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Updated: 26 min 2 sec ago
Another tech boom has brought an influx of money and new residents to San Francisco, and people who have long called the city home are being evicted from their apartments. Tenants and community organizers are demanding that the city do something to stop residents from being pushed out.
A judge was expected to announce Tuesday whether Detroit can come up with a plan to get rid of $18 billion in debt. It's the largest public bankruptcy in U.S. history. The case could ultimately crack a shield protecting public pensions and also put the city's extraordinary art collection up for grabs.
At a restaurant in Indiana, three men added $10,000 to their bar bills. In other places, hundreds and thousands have been added to checks. In recent months, the anonymous benefactors have given away about $54,000. They say they're doing the Lord's work, "one tip at a time."
More than 150 years ago, Polly Parker, a Seminole Indian, organized and led an escape from federal troops who were deporting Indians to the West. Parker traveled through hundreds of miles of wilderness to get back to tribal lands. The tribe is marking the event by following that dangerous journey.
Since the rollout of HealthCare.gov, many have wondered whether a private company could have avoided the federal site's many pitfalls. Oregon took that route, hiring Silicon Valley titan Oracle to create its state insurance exchange. But two months after its scheduled launch, the website is still not working.
The decision, which reversed a ruling last April by a smaller panel of the court, rejected a TV station's argument invoking the Supreme Court's Citizens United ruling of 2010.
A woman in Michigan says that a Catholic hospital failed to give her adequate health care when she came to the hospital after her water broke when she was 18 weeks pregnant. That has sparked a lawsuit from the American Civil Liberties Union.
The American Civil Liberties Union is filing a lawsuit against the U.S. Conference of Catholic Bishops over its directives to hospitals regarding treatment of pregnant women.
More than 1 million people will immediately see their extended federal unemployment benefits cut off if Congress doesn't act by the end of December. Supporters and their Democratic allies in Congress are pushing to keep the emergency program going through 2014, but it will be a tough sell.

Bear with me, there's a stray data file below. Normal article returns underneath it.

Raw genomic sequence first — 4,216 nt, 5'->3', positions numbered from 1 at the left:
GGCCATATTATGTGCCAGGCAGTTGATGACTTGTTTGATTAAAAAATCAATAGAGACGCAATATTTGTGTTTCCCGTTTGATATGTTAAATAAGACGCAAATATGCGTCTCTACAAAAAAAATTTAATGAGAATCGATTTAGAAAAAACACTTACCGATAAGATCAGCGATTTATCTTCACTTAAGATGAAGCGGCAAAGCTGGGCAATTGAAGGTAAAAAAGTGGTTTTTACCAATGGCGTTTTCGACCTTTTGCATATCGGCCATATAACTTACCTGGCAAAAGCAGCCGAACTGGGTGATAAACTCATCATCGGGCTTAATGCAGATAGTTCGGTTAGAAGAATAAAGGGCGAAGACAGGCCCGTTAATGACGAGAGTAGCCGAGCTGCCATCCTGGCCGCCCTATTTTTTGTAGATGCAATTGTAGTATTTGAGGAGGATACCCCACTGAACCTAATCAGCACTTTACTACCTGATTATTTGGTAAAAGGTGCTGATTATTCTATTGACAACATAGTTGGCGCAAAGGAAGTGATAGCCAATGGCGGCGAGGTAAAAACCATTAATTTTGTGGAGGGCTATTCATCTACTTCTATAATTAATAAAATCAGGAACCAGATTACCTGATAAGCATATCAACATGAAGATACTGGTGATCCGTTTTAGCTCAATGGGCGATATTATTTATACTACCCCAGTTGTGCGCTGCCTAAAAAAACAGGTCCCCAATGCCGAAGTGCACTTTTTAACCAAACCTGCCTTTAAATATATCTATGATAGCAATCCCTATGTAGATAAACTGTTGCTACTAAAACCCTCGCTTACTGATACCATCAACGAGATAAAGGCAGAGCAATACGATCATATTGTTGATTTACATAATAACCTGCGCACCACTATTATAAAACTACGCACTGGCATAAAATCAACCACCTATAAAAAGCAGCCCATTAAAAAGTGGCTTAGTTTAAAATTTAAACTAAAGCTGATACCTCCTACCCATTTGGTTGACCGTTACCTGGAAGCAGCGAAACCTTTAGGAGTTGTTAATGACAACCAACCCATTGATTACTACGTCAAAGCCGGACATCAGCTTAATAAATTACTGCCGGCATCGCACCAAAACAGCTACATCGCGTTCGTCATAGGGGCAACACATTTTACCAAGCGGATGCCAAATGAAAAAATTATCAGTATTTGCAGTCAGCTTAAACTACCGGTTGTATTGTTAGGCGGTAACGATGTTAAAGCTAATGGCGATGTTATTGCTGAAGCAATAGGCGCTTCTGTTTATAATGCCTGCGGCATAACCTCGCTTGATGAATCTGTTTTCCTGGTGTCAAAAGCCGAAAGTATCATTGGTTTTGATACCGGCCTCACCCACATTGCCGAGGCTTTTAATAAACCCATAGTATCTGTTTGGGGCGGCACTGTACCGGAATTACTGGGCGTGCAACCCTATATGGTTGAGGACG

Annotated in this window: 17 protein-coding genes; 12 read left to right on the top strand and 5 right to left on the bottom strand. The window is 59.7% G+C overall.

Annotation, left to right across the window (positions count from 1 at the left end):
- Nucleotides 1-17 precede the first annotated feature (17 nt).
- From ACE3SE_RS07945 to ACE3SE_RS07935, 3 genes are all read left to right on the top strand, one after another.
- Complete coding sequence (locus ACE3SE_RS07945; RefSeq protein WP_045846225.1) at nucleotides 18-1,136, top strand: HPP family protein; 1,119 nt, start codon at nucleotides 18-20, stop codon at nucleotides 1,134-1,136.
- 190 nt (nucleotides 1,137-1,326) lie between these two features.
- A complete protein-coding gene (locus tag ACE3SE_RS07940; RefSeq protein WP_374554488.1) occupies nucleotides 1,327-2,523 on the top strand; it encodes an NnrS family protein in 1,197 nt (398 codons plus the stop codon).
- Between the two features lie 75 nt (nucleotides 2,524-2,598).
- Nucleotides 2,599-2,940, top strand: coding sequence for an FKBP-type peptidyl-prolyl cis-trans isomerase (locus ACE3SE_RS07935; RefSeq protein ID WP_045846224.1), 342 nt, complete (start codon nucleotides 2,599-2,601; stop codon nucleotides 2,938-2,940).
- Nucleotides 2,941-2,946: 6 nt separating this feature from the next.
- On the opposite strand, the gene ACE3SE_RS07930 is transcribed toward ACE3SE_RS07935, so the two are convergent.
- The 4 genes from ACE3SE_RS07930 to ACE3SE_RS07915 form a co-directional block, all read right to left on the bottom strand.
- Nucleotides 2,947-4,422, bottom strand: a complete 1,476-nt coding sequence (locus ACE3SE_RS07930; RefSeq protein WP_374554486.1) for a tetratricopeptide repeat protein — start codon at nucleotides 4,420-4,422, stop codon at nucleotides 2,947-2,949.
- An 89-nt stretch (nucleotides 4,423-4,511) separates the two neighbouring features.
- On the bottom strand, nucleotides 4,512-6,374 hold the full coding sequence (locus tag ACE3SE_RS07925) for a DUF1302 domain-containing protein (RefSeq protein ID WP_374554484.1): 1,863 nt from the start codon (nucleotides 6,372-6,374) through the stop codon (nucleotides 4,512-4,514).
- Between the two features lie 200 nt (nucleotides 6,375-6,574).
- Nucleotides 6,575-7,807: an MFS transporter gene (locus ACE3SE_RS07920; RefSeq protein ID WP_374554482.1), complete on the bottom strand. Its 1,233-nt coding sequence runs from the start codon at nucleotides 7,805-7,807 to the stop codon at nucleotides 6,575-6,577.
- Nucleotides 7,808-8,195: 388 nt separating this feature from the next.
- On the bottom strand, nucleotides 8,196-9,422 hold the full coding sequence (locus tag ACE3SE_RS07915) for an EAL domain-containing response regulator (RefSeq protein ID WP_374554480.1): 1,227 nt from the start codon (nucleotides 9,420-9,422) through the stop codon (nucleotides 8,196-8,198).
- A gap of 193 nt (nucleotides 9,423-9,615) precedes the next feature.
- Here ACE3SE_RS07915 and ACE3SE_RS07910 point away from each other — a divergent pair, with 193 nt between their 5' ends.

The online giant says it someday may fly small packages right to customers' homes. That's got many worrying about the potential dangers. So, does this sound like a good or a bad idea?
The Republican National Commission tweeted Saturday about Parks' "bold stand in ending racism," triggering a snark avalanche. While the gaffe was relatively minor, it plays into the damaging narrative about the Republican Party — that it only pays lip service to the notion of increasing its appeal to minority voters.
The term Cyber Monday didn't even exist before 2005, though online shopping was still popular. Early questions about how business models would have to change have given way to a world where online shopping is almost as ubiquitous as real-world shopping.
African-Americans are the racial group most affected by HIV in the U.S., and many black churches are stepping in to do something about it. Pastor Timothy Sloan of Texas talks with host Michel Martin about destigmatizing the disease from the pulpit.
After accepting responsibility for the troubled rollout, President Obama pledged that the Healthcare.gov website would be fixed and ready to go by November 30th. Host Michel Martin speaks with Mary Agnes Cary of Kaiser Health News about where the site stands now.
Cyber Monday, Small Business Saturday, Black Friday... will all the steals and deals be enough to actually boost the nation's economy? To find out, host Michel Martin speaks with Sudeep Reddy of The Wall Street Journal.
A recent This American Life episode tackled the continuing consequences of housing discrimination in America. But why is there so little momentum behind stopping it? ProPublica's Nikole Hannah-Jones explains.